“Although lots of people are talking about China, there is no comprehensive national proposal on this topic,” Dussel Peters continued. This observation applies equally to Mexico and the United States. While various actors are implementing short-term strategies, both countries are undermining their own economic and geopolitical standing by failing to develop a coherent, long-term policy, without which they are unable to take a more proactive approach with China to protect their national interests. 

China, in contrast, has been very successful in adopting a proactive international trade strategy that safeguards domestic interests. Several participants observed that governments in the Americas should take a cue from the tough negotiating style of their Chinese counterparts and adopt an approach that is more assertive and less concessional.

From left:  Adriana González Carrillo, Christopher Edley and California State Controller John Chiang. (Photo by Megan Kang.)
From left:  Adriana González Carrillo, Christopher Edley and California State Controller John Chiang.
(Photo by Megan Kang.)

Prestowitz supported this view with a critique of President Obama’s November 2009 offer to Chinese President Hu Jintao to help China build its first commercial jet. “When I asked [the White House] why we would be offering to help China build one of the few remaining high-value goods that we still sell to them, the response was: ‘Well, we need to demonstrate our commitment to China.’” Prestowitz went on to observe that the trade and investment volume between China and the United States for the past two decades should be a strong enough indication of U.S. political and economic commitment to China.

While forging an assertive policy response is crucial, it is also important to avoid extremes when discussing China. Those working closely on the question of China and the Americas are in agreement: China-bashing distracts from the structural issues, which include growing trends of domestic inequality, social polarization and under-investment in education and infrastructure. “We need to think long term,” advocated Maria Echaveste of Berkeley Law. “China, the master of long-term thinking, is doing this. If we don’t put these pieces together, we won’t have any chance of changing this story.” 

But what if the business sector is relatively unconcerned, as several delegates observed? “The key question is whether the business sector in the U.S. is worried,” remarked Paredes Rangel. “Because if it is simply a matter of the business community moving wherever it is most profitable, it seems that the economic problems in the U.S. will continue.”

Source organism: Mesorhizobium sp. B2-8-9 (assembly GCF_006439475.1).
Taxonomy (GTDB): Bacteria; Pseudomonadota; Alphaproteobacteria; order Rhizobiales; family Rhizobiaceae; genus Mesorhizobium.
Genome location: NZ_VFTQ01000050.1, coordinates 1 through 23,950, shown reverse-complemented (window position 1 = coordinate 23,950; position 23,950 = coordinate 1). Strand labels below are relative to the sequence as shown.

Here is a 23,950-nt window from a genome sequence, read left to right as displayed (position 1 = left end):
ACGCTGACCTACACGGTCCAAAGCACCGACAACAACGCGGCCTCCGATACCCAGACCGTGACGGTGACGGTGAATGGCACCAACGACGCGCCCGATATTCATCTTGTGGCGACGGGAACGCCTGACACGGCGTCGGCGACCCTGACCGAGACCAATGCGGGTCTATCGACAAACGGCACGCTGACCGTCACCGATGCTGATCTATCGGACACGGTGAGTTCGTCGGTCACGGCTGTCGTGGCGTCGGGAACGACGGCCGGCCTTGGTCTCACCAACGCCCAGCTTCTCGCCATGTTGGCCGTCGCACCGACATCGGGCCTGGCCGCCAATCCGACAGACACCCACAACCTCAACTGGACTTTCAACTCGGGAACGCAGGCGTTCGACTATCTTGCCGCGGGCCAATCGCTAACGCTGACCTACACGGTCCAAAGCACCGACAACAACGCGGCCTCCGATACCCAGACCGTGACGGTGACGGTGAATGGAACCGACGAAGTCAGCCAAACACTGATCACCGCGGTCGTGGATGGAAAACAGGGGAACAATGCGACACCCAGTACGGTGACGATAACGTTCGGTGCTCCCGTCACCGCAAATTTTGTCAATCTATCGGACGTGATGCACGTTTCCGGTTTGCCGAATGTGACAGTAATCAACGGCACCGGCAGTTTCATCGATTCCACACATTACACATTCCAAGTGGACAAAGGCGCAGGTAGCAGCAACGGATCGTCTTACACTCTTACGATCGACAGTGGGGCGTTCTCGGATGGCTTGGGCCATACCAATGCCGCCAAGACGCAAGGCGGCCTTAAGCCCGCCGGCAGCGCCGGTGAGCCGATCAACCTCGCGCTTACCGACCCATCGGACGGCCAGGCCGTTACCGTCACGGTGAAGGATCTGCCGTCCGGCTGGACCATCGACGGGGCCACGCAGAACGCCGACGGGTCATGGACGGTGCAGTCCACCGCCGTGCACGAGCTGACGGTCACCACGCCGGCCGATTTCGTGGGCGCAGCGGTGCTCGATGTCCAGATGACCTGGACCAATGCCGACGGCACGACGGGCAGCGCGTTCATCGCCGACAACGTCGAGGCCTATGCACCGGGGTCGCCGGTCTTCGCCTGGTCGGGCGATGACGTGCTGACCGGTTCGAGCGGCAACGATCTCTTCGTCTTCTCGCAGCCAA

Prestowitz suggested that it would be more useful to think of U.S. corporate giants, like GE and Boeing, as global firms rather than U.S. companies, regardless of where their headquarters may be located. Whatever the patriotic inclinations of the CEO, a company cannot afford to treat its engineers in Boston differently than its engineers in Bangalore. In other words, neither U.S. nor Mexican workers can expect preferential treatment from national firms gone global in the absence of effective policy measures to secure such protections. Furthermore, the assets of global firms are greater than all but a handful of states, but the interests of those firms are much more straightforward. Prestowitz proposed a strategy for dealing directly with “the bottom line” that drives capital flight: establish a “war chest” bargaining fund for the express purpose of making attractive counter-offers to keep firms rooted in North America. 

Why is a war chest composed of public funds to incentivize private industry worth considering? Because it is often the initial incentives, rather than long-term variables such as lower labor costs or weaker regulations that stimulate capital flight out of the Americas. For major firms such as Intel — which recently opened its first microprocessor producing plant in Dalian, China — labor accounts for less than 1 percent of the cost of production. That is hardly enough to compensate for giving up the quality and productivity found in the United States — at times at lower cost — unless a healthy capital subsidy and a tax break is offered by the host country to make up the difference. That is precisely the strategy employed by China, Singapore and other masters of attracting foreign direct investment from the West. If offering a subsidy or a tax break is truly all it takes to seal the deal, as Prestowitz maintained, then establishing a bargaining fund to help North American governments keep skilled, well-paying jobs in the region is worth some thought. 

Any such action would, of course, have to be pursued with care. While this is a pragmatic proposal to directly address China’s bidding prowess, the strategic value of such an initiative would be undermined if investment in an industrial war chest meant further disinvestment from other vital areas of the economy, such as education and infrastructure. 

In short, in order to harness the positive potential of major corporate firms to shape the North American economy for the 21st century, it is important to first reckon with their position as semi-sovereign entities without national allegiance. Going forward, “if we want nations to be relevant,” said Maria Echaveste, “we need to take steps for them to be relevant.” That includes crafting a strong industrial policy and making the investments necessary to rebuild the North American economy.

The ground-breaking ceremony for Intel’s plant in Dalian, China. (Photo from Associated Press.)The ground-breaking ceremony for Intel’s plant in Dalian, China. (Photo from Associated Press.)